Wednesday, June 15, 2011

Three-Fifths of American's Don't Understand Debt Ceiling

Washington D.C. - In a survey of 10,000 Americans this week, 61 percent, roughly three out of five, of respondents believe that the debt ceiling is the roof of the United States Department of Treasury building. The debt ceiling has been in the news a lot lately, as Congress debates raising the debt limit, allowing the United States to borrow money and repay outstanding borrowing debts. 
The debt ceiling was hit in May, meaning that the United States is unable to borrow more money. Congress has been trying to reach an agreement of spending cuts and tax increases to offset any increase in the debt ceiling. The survey, however, asked respondents to define the debt ceiling.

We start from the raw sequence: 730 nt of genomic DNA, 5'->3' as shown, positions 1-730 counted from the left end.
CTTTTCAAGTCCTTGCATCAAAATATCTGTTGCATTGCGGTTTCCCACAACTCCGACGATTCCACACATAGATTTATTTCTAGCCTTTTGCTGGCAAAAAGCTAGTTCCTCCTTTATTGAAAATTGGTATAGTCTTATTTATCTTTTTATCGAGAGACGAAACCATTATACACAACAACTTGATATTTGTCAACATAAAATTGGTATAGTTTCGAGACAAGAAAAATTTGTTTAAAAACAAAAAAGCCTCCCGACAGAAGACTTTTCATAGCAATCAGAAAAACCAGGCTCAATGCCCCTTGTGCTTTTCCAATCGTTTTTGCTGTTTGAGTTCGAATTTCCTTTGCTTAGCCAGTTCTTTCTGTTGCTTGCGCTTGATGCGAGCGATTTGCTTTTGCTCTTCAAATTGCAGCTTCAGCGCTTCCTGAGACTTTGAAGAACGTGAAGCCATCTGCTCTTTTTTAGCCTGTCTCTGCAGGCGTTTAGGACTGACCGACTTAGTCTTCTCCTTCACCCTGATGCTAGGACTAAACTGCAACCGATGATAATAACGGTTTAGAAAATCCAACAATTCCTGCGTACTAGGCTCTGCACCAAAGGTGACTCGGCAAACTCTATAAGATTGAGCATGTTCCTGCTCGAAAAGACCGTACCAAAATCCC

One respondent stated, “It’s a triangle roof made of marble in Washington”.

Another stated, “It’s got a pretty mural of cherubs and dollar signs”.

The debt ceiling is not actually a physical entity. Instead, it is a numeric value of debt that United States can carry without having to increase the level through Congressional means. It has been increased several times in the past forty years with minimal discourse. The recent financial situation in the US has created a dangerous situation between Republicans and Democrats over increasing the debt limit.

The survey gives the impression that Americans aren’t more concerned about raising the debt ceiling because they think it’s a remodeling project and not a financial implement that funds the economy.

Annabel Lee is a freelance journalist for the Baltimore Fake Times Journal. She spent a weekend in college raising a barn. It later fell on her foot.

No comments:

Post a Comment